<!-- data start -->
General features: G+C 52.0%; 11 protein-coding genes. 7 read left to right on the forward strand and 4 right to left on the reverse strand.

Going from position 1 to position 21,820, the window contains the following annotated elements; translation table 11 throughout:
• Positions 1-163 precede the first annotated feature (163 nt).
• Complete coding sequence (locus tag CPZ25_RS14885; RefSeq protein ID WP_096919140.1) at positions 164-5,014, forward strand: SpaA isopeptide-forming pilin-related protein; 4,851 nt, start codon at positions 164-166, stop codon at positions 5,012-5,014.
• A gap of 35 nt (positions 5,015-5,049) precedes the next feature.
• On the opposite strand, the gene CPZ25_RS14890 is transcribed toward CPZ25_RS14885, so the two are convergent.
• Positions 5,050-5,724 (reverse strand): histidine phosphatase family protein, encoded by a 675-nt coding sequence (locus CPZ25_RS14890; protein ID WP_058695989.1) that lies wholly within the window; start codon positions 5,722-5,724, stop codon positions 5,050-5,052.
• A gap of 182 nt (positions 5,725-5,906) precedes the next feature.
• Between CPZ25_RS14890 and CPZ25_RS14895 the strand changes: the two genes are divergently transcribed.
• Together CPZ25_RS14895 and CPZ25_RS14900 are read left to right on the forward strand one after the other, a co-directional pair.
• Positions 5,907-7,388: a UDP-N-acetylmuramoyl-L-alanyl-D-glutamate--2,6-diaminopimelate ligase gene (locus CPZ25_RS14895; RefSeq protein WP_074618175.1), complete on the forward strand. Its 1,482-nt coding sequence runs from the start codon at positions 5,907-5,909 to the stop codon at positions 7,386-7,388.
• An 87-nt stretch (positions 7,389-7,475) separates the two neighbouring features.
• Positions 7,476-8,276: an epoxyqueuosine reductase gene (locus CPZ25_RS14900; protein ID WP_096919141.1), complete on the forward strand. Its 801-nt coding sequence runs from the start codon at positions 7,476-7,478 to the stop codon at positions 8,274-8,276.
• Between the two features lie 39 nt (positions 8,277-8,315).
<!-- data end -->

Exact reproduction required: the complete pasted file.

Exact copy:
General features: G+C 52.0%; 11 protein-coding genes. 7 read left to right on the forward strand and 4 right to left on the reverse strand.

Going from position 1 to position 21,820, the window contains the following annotated elements; translation table 11 throughout:
• Positions 1-163 precede the first annotated feature (163 nt).
• Complete coding sequence (locus tag CPZ25_RS14885; RefSeq protein ID WP_096919140.1) at positions 164-5,014, forward strand: SpaA isopeptide-forming pilin-related protein; 4,851 nt, start codon at positions 164-166, stop codon at positions 5,012-5,014.
• A gap of 35 nt (positions 5,015-5,049) precedes the next feature.
• On the opposite strand, the gene CPZ25_RS14890 is transcribed toward CPZ25_RS14885, so the two are convergent.
• Positions 5,050-5,724 (reverse strand): histidine phosphatase family protein, encoded by a 675-nt coding sequence (locus CPZ25_RS14890; protein ID WP_058695989.1) that lies wholly within the window; start codon positions 5,722-5,724, stop codon positions 5,050-5,052.
• A gap of 182 nt (positions 5,725-5,906) precedes the next feature.
• Between CPZ25_RS14890 and CPZ25_RS14895 the strand changes: the two genes are divergently transcribed.
• Together CPZ25_RS14895 and CPZ25_RS14900 are read left to right on the forward strand one after the other, a co-directional pair.
• Positions 5,907-7,388: a UDP-N-acetylmuramoyl-L-alanyl-D-glutamate--2,6-diaminopimelate ligase gene (locus CPZ25_RS14895; RefSeq protein WP_074618175.1), complete on the forward strand. Its 1,482-nt coding sequence runs from the start codon at positions 5,907-5,909 to the stop codon at positions 7,386-7,388.
• An 87-nt stretch (positions 7,389-7,475) separates the two neighbouring features.
• Positions 7,476-8,276: an epoxyqueuosine reductase gene (locus CPZ25_RS14900; protein ID WP_096919141.1), complete on the forward strand. Its 801-nt coding sequence runs from the start codon at positions 7,476-7,478 to the stop codon at positions 8,274-8,276.
• Between the two features lie 39 nt (positions 8,277-8,315).